Uppsala Univ, Dept Immunol Genet & Pathol, Uppsala, Sweden.;Uppsala Univ Hosp, Dept Clin Pathol, Uppsala, Sweden..
    Ponten, Fredrik
    Uppsala Univ, Dept Immunol Genet & Pathol, Uppsala, Sweden..
    Annotation of pituitary neuroendocrine tumors with genome-wide expression analysis2021In: Acta neuropathologica communications, E-ISSN 2051-5960, Vol. 9, no 1, article id 181Article in journal (Refereed)
    Abstract [en]

    Pituitary neuroendocrine tumors (PitNETs) are common, generally benign tumors with complex clinical characteristics related to hormone hypersecretion and/or growing sellar tumor mass. PitNETs can be classified based on the expression pattern of anterior pituitary hormones and three main transcriptions factors (TF), SF1, PIT1 and TPIT that regulate differentiation of adenohypophysial cells. Here, we have extended this classification based on the global transcriptomics landscape using tumor tissue from a well-defined cohort comprising 51 PitNETs of different clinical and histological types. The molecular profiles were compared with current classification schemes based on immunohistochemistry. Our results identified three main clusters of PitNETs that were aligned with the main pituitary TFs expression patterns. Our analyses enabled further identification of specific genes and expression patterns, including both known and unknown genes, that could distinguish the three different classes of PitNETs. We conclude that the current classification of PitNETs based on the expression of SF1, PIT1 and TPIT reflects three distinct subtypes of PitNETs with different underlying biology and partly independent from the expression of corresponding hormones. The transcriptomic analysis reveals several potentially targetable tumor-driving genes with previously unknown role in pituitary tumorigenesis.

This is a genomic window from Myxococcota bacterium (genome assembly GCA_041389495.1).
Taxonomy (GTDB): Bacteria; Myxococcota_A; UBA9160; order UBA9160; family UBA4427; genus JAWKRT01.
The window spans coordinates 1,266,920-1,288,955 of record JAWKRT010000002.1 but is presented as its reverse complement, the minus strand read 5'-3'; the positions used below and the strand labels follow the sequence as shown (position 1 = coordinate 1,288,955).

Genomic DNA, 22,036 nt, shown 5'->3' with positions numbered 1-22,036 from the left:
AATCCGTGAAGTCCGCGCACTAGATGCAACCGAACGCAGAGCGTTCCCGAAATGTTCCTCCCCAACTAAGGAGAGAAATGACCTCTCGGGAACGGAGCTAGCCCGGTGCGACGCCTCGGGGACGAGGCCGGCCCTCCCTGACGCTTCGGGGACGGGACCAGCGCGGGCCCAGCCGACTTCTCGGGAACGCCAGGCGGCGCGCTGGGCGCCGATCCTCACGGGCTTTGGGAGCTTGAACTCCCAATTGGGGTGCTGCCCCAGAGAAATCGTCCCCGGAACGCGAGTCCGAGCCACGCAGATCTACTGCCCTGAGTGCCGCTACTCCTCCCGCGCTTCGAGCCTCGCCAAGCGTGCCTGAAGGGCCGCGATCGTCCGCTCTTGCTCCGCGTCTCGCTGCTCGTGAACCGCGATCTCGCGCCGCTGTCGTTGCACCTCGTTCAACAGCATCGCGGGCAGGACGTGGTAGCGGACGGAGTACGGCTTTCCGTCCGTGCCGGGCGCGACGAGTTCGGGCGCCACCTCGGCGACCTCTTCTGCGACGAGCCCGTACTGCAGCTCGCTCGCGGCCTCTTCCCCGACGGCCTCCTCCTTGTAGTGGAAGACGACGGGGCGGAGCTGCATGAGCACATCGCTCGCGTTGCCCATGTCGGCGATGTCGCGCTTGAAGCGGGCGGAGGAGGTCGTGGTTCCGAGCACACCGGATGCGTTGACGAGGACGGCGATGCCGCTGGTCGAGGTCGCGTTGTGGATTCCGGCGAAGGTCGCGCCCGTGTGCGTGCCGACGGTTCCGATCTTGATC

• 12.
    AbdelMageed, Manar
    et al.
    Umeå University, Faculty of Medicine, Department of Radiation Sciences, Oncology. Umeå University, Faculty of Medicine, Department of Clinical Microbiology, Immunology/Immunchemistry. Department of Pathology, Faculty of Veterinary Medicine, Zagazig University, Zagazig 44511, Egypt.
    Ali, Haytham
    Umeå University, Faculty of Medicine, Department of Radiation Sciences, Oncology. Umeå University, Faculty of Medicine, Department of Clinical Microbiology, Immunology/Immunchemistry. Department of Pathology, Faculty of Veterinary Medicine, Zagazig University, Zagazig 44511, Egypt.
    Ohlsson, Lina
    Umeå University, Faculty of Medicine, Department of Clinical Microbiology, Immunology/Immunchemistry.
    Lindmark, Gudrun
    Hammarström, Marie-Louise
    Umeå University, Faculty of Medicine, Department of Clinical Microbiology, Immunology/Immunchemistry.
    Hammarström, Sten
    Umeå University, Faculty of Medicine, Department of Clinical Microbiology, Immunology/Immunchemistry.
    Sitohy, Basel
    Umeå University, Faculty of Medicine, Department of Radiation Sciences, Oncology. Umeå University, Faculty of Medicine, Department of Clinical Microbiology, Immunology/Immunchemistry.